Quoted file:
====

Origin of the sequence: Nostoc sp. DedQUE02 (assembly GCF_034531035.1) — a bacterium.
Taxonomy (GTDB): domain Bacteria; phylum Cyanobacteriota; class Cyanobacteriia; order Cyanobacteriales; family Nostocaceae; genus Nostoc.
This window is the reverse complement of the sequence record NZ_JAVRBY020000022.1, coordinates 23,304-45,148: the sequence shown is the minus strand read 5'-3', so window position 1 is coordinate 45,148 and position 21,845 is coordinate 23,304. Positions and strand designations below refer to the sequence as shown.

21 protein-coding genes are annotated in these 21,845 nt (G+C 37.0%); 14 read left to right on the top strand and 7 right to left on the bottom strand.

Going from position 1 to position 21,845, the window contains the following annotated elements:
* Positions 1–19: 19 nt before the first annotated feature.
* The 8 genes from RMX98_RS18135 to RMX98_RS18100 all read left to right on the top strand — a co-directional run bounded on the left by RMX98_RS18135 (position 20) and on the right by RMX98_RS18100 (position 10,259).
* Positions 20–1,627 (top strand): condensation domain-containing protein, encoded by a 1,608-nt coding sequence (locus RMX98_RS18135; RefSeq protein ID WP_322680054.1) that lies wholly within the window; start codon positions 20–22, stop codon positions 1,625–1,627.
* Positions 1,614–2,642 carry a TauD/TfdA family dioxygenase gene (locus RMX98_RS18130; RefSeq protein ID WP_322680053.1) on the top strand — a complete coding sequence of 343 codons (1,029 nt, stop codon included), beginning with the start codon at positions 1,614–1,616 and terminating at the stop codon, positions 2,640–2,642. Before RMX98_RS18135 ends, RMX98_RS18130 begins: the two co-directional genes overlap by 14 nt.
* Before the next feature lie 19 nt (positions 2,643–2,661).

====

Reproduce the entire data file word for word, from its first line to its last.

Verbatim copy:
Origin of the sequence: Nostoc sp. DedQUE02 (assembly GCF_034531035.1) — a bacterium.
Taxonomy (GTDB): domain Bacteria; phylum Cyanobacteriota; class Cyanobacteriia; order Cyanobacteriales; family Nostocaceae; genus Nostoc.
This window is the reverse complement of the sequence record NZ_JAVRBY020000022.1, coordinates 23,304-45,148: the sequence shown is the minus strand read 5'-3', so window position 1 is coordinate 45,148 and position 21,845 is coordinate 23,304. Positions and strand designations below refer to the sequence as shown.

21 protein-coding genes are annotated in these 21,845 nt (G+C 37.0%); 14 read left to right on the top strand and 7 right to left on the bottom strand.

Going from position 1 to position 21,845, the window contains the following annotated elements:
* Positions 1–19: 19 nt before the first annotated feature.
* The 8 genes from RMX98_RS18135 to RMX98_RS18100 all read left to right on the top strand — a co-directional run bounded on the left by RMX98_RS18135 (position 20) and on the right by RMX98_RS18100 (position 10,259).
* Positions 20–1,627 (top strand): condensation domain-containing protein, encoded by a 1,608-nt coding sequence (locus RMX98_RS18135; RefSeq protein ID WP_322680054.1) that lies wholly within the window; start codon positions 20–22, stop codon positions 1,625–1,627.
* Positions 1,614–2,642 carry a TauD/TfdA family dioxygenase gene (locus RMX98_RS18130; RefSeq protein ID WP_322680053.1) on the top strand — a complete coding sequence of 343 codons (1,029 nt, stop codon included), beginning with the start codon at positions 1,614–1,616 and terminating at the stop codon, positions 2,640–2,642. Before RMX98_RS18135 ends, RMX98_RS18130 begins: the two co-directional genes overlap by 14 nt.
* Before the next feature lie 19 nt (positions 2,643–2,661).